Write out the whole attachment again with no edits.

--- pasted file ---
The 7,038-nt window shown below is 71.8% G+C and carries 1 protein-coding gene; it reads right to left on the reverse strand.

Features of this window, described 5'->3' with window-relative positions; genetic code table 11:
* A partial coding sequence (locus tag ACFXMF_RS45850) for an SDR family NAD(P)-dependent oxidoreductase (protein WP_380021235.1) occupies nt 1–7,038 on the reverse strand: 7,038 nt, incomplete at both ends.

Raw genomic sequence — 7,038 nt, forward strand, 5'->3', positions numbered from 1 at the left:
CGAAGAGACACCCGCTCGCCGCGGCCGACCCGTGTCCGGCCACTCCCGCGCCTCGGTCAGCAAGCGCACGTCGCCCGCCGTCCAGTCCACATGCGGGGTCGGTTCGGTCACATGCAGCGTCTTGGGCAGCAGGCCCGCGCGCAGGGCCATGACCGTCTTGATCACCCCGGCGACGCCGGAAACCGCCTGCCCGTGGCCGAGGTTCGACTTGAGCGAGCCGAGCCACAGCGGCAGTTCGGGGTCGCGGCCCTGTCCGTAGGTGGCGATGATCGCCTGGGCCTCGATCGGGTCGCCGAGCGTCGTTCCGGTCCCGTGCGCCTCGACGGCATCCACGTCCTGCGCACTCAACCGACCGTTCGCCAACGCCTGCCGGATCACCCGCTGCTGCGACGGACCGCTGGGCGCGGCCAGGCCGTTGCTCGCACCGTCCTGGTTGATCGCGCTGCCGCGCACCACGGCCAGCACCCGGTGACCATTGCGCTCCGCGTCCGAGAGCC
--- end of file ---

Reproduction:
The 7,038-nt window shown below is 71.8% G+C and carries 1 protein-coding gene; it reads right to left on the reverse strand.

Features of this window, described 5'->3' with window-relative positions; genetic code table 11:
* A partial coding sequence (locus tag ACFXMF_RS45850) for an SDR family NAD(P)-dependent oxidoreductase (protein WP_380021235.1) occupies nt 1–7,038 on the reverse strand: 7,038 nt, incomplete at both ends.

Raw genomic sequence — 7,038 nt, forward strand, 5'->3', positions numbered from 1 at the left:
CGAAGAGACACCCGCTCGCCGCGGCCGACCCGTGTCCGGCCACTCCCGCGCCTCGGTCAGCAAGCGCACGTCGCCCGCCGTCCAGTCCACATGCGGGGTCGGTTCGGTCACATGCAGCGTCTTGGGCAGCAGGCCCGCGCGCAGGGCCATGACCGTCTTGATCACCCCGGCGACGCCGGAAACCGCCTGCCCGTGGCCGAGGTTCGACTTGAGCGAGCCGAGCCACAGCGGCAGTTCGGGGTCGCGGCCCTGTCCGTAGGTGGCGATGATCGCCTGGGCCTCGATCGGGTCGCCGAGCGTCGTTCCGGTCCCGTGCGCCTCGACGGCATCCACGTCCTGCGCACTCAACCGACCGTTCGCCAACGCCTGCCGGATCACCCGCTGCTGCGACGGACCGCTGGGCGCGGCCAGGCCGTTGCTCGCACCGTCCTGGTTGATCGCGCTGCCGCGCACCACGGCCAGCACCCGGTGACCATTGCGCTCCGCGTCCGAGAGCC